Growing up on a farm, there was never a shortage of chores for us to do. Uttering the words, “I’m bored” got us a one way ticket to Mom’s garden or out to the field to see what Dad might need. We learned to keep that statement to ourselves.
Feeding the cattle, horses, pigs and chickens was a morning and a nightly routine. Summer days began with picking the eggs, watering Mom’s plants, mowing the lawn or weeding. Weeding usually turned into dirtball fights and longing talks about the beach just down the road.
It seemed she chose the hottest days to preserve summer favorites: cherries, peaches, pears, crab apples, jams and jellies. Of course we enjoyed the her efforts but, at the time, we just wanted to ride our ponies and our bikes and run through the coulees and not be bothered with all that stuff.
But the hardest chore, no matter the weather, was lugging baskets of heavy, wet laundry up the basement stairs and across the yard to the clothesline out back.
For many years, Mom had a wringer washer, 5 kids, and no dryer.
Earlier this week, our dryer died after a year-long illness. It just finally quit. Stopped. Done.
Easy-peasy I thought, hopping online to order a new one. Free home delivery you say? Sweet. Oh, I need to buy the power cord separately? Really? OK, into the shopping card it went.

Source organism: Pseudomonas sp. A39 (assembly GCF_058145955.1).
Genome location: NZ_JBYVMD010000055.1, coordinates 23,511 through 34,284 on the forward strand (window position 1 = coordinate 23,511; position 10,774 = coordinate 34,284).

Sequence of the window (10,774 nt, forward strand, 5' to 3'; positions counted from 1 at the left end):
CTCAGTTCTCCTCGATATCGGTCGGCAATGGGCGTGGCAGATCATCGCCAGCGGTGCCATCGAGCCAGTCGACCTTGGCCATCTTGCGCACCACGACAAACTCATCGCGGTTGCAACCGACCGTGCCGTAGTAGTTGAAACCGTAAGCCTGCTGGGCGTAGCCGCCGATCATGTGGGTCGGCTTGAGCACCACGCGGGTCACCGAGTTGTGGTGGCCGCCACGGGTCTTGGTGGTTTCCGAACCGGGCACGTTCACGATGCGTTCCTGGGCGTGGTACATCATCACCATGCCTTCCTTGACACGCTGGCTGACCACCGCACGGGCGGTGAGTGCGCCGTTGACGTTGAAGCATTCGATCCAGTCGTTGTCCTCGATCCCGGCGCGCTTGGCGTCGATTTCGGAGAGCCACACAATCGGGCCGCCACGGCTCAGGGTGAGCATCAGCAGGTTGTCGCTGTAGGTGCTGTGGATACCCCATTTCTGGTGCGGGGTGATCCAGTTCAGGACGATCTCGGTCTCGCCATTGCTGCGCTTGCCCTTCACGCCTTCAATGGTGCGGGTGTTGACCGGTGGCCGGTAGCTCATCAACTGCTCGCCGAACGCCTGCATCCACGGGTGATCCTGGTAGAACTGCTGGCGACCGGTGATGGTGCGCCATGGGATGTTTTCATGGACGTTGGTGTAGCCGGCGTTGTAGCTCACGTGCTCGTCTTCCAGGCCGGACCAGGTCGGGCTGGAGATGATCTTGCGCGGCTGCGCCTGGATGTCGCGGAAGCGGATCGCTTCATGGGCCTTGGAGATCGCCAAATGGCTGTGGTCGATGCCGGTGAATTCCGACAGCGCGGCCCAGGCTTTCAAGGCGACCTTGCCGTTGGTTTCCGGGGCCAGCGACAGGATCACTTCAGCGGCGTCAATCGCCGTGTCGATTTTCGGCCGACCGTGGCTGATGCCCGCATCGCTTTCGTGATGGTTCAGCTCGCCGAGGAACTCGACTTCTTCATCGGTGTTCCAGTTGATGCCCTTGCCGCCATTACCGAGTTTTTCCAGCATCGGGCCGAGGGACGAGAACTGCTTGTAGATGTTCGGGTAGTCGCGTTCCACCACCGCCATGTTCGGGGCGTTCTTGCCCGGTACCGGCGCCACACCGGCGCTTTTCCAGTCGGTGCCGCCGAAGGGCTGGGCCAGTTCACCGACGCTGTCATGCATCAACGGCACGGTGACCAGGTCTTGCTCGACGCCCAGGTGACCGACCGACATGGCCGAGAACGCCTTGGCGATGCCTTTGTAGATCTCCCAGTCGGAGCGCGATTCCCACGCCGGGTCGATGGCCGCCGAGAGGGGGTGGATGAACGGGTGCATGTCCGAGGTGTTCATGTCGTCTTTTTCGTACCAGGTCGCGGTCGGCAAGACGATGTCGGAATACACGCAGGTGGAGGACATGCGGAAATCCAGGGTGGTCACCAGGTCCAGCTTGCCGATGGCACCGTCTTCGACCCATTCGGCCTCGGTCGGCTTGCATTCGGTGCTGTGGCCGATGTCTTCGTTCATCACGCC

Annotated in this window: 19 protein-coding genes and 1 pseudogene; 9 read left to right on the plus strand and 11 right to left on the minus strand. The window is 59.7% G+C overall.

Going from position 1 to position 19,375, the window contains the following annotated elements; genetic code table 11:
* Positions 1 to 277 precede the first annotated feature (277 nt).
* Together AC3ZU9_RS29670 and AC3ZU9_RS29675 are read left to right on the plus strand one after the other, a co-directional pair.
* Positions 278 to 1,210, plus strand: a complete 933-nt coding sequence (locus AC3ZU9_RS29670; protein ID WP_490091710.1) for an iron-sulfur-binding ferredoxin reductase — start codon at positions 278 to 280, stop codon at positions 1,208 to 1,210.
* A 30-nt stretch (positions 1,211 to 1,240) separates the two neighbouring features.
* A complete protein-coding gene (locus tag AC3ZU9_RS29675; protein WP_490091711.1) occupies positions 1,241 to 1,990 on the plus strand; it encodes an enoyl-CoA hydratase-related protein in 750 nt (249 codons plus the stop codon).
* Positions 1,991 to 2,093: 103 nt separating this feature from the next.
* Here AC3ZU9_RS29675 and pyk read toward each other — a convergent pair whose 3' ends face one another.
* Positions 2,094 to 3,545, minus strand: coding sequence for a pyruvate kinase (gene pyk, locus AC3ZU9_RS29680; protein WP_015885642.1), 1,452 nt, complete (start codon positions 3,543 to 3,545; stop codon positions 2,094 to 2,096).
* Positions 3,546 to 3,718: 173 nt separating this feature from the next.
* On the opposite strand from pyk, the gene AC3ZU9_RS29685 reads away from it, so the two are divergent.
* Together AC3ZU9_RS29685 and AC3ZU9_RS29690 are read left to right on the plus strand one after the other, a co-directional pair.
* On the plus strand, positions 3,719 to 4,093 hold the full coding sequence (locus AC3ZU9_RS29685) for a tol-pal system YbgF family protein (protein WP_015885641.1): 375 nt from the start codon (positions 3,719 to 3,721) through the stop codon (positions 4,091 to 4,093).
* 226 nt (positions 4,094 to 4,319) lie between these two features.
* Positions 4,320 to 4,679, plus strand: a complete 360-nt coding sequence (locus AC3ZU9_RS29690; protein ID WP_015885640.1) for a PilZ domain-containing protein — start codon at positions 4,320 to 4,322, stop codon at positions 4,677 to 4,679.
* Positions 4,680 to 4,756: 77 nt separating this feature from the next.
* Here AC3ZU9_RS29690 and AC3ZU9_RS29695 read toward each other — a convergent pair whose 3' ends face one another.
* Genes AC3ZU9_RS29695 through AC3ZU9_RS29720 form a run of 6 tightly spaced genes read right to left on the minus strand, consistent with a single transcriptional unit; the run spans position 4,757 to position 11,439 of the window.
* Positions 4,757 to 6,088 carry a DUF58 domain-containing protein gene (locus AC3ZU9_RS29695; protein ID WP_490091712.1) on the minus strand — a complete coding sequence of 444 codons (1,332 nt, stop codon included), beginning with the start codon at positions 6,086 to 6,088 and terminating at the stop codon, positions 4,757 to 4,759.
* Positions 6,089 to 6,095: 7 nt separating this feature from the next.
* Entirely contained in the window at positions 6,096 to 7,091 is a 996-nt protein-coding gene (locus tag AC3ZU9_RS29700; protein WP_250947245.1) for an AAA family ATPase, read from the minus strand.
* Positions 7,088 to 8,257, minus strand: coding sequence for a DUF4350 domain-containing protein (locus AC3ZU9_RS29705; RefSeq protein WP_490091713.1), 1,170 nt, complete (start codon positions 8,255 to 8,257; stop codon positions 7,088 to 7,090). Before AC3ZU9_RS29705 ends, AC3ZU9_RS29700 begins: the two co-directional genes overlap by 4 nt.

So here we were, the three of us, Hubbs, me and youngest boy … hanging our clothes to dry. No issue for me, I hand wash all of my clothes and hang them to dry, have for years. Hubbs grew up with a clothesline, he knows this gig. But youngest boy, well let’s just say he’s never experienced towels that hadn’t been fluffed in a dryer. He’s never felt a crunchy clean towel on his sun-kissed skin. Never had to iron. That’s right, I said it out loud. And I hang my head in shame.
You see, growing up, all that laundry had to come back into the house, too, and there it accumulated, in a pile in Mom’s bedroom until she had time to iron it. Or had me do it.
And I loved to iron. Why?
Because, like painting a bedroom, ironing provides me instant gratification. Cause and effect. You can see the results of your efforts. Smelling fresh air embedded into a cotton shirt, 15 minutes of zoning out and pressing allows me to stand back and marvel at my results.
And ironing afforded me something else: access to her. If I stayed in the house and helped, I gained a birds-eye view to the heart of our home – Mom’s kitchen. I was privy to lunchtime chats with Dad, evening meetings with local farmers who stopped by, and quiet moments while he read the paper and she did the books. Opportunities to converse, be heard, be still, and savor. My heart smiles at the memory.
Our new dryer arrived yesterday, with the wrong cord, of course. After the delivery guys left, I drove to the local store, got the right cord and hooked it up myself. It works great and the towels are fluffy, once again.
But next to it stands the ironing board, ready for youngest boy who’s taking a lesson in instant gratification today.
“You can’t get spoiled if you do your own ironing.”
Did you grow up with a clothesline? Do you remember the scents of summer in clothesline-dried clothes? Do you iron? Yes? Never? Not a chance?